All photos: Peloton
Peloton, the fitness company best-known for its interactive exercise bikes, launched it’s long-anticipated rowing machine, named the Peloton Row. It’s now up for pre-sale, with orders expected to begin shipping in December, for the steep price of $3195. That includes shipping and setup but not the $44 per month (per household) all-access interactive membership. By comparison, the Peloton Bike goes for $1194, not including delivery or setup (or membership). And the similar Hydrow Rower goes for $2495, including shipping, plus $38 monthly for an interactive membership.
The Peloton Row is around 8 feet long and weighs 156 pounds, but it flips up to easily be stored vertically.
PELOTON ROW KEY FEATURES
🟣 Real-time form assist: Using sensors built into the hub of the machine, the Peloton Row can track the position of the seat and handle to determine whether you’re rowing correctly. Individually calibrated on-screen feedback highlights areas for improvement in real time, so members can adjust their form and strengthen their stroke as they row.
🟣 Form rating and insights: Post-row analytics and insights measure performance and progress over time. Members receive a detailed breakdown and rating of form and metrics after each row to help them optimize their technique.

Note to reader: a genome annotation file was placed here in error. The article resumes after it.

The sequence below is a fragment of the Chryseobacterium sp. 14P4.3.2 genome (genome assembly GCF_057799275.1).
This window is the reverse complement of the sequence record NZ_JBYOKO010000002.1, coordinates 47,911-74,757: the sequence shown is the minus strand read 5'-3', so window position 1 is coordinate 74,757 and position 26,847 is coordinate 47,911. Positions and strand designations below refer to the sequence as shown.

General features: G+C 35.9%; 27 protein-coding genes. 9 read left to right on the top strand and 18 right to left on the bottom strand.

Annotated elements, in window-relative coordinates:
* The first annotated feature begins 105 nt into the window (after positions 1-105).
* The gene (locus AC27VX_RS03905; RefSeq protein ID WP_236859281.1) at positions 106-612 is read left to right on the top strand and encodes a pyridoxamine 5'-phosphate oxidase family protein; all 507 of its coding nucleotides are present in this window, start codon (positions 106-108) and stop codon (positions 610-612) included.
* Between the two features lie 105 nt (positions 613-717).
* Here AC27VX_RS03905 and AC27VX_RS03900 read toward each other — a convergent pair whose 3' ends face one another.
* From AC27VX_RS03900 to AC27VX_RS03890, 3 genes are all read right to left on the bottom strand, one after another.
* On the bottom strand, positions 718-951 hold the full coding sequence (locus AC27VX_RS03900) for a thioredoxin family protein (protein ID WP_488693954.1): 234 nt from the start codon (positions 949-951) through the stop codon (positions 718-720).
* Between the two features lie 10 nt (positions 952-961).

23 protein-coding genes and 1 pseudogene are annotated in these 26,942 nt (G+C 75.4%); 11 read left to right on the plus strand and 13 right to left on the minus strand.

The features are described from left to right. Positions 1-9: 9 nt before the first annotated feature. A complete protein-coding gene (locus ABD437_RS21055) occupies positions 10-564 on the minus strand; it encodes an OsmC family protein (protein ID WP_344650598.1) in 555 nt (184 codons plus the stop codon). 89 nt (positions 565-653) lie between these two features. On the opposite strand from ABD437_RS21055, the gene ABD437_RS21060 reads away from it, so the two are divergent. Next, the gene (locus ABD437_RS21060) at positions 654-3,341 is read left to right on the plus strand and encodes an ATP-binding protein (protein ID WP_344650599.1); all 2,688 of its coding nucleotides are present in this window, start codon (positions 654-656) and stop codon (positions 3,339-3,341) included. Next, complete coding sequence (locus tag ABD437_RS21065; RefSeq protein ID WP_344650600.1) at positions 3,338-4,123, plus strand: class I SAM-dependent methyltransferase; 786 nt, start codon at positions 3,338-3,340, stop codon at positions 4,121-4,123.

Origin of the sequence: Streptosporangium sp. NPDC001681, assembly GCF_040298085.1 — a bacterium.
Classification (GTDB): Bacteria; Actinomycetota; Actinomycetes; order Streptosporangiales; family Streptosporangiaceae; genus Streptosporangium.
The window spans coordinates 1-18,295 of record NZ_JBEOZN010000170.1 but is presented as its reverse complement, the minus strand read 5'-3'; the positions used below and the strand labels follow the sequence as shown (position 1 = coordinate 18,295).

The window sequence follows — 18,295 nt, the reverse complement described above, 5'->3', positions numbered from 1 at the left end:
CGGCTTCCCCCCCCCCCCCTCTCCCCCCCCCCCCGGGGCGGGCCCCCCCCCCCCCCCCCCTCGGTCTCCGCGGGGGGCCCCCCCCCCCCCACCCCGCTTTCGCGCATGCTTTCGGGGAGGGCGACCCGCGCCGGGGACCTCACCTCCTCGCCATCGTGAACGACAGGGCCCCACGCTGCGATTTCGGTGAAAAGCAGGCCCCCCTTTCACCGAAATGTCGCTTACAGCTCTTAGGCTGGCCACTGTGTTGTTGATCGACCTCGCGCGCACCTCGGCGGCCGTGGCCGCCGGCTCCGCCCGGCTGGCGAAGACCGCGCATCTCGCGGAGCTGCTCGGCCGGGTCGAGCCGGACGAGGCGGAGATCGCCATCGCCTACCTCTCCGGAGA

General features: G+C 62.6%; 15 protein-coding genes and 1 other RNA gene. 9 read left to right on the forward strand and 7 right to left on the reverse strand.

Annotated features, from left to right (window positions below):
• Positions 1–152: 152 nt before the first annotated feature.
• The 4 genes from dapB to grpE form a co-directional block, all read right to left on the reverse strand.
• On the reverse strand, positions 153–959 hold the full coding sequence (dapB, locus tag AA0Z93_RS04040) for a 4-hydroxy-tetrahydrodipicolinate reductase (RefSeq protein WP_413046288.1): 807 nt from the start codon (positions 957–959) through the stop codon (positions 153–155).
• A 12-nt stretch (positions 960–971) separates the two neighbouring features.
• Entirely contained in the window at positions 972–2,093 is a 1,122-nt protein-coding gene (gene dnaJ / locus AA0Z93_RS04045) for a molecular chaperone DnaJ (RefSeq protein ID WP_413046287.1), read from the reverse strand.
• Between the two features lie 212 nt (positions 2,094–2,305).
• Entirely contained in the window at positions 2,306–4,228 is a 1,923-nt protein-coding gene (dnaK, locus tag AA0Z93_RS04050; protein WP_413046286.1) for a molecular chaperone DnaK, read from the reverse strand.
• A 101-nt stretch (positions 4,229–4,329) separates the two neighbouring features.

🟣 Group classes: Upon release there will be on-demand, studio-based, instructor-led rowing classes as well as unguided scenic tours and classes which alternate rowing intervals with floor-based strength training. Next year, Peloton plans to launch live rowing classes as well as guided scenic rows.
🟣 Personal pace targets: Customizable pace targets help members gauge how much intensity is needed at every interval to stay on track.
🟣 Competition: A leaderboard on the screen ranks class participants based on output. To climb the leaderboard, you’ll need to row faster, push harder with your legs, or both.
🟣 Electronically controlled resistance so each stroke is frictionless and near-silent.
🟣 Extra soft seat so your glutes don’t get sore before your legs and arms do.
🟣 HD touchscreen: a 24-inch monitor on a swivel mount.
PELOTON & ROW
Peloton flourished during the Covid-19 lockdowns of 2020 when gyms were closed and home workouts were the new normal. The company’s stock skyrocketed from under $20 that March to over $160 that December, but it’s nosedived since then. It finished today at $8-something, 95% below its pandemic high. Where to from here for Peloton? A $3200 rowing machine with a $528 annual subscription seems like a tough sell in today’s economy. Still, we salute fitness companies that push innovations. And Peloton still has a loyal customer base which likes to train at home but not necessarily alone. We’ll see how Row fares in these rough seas.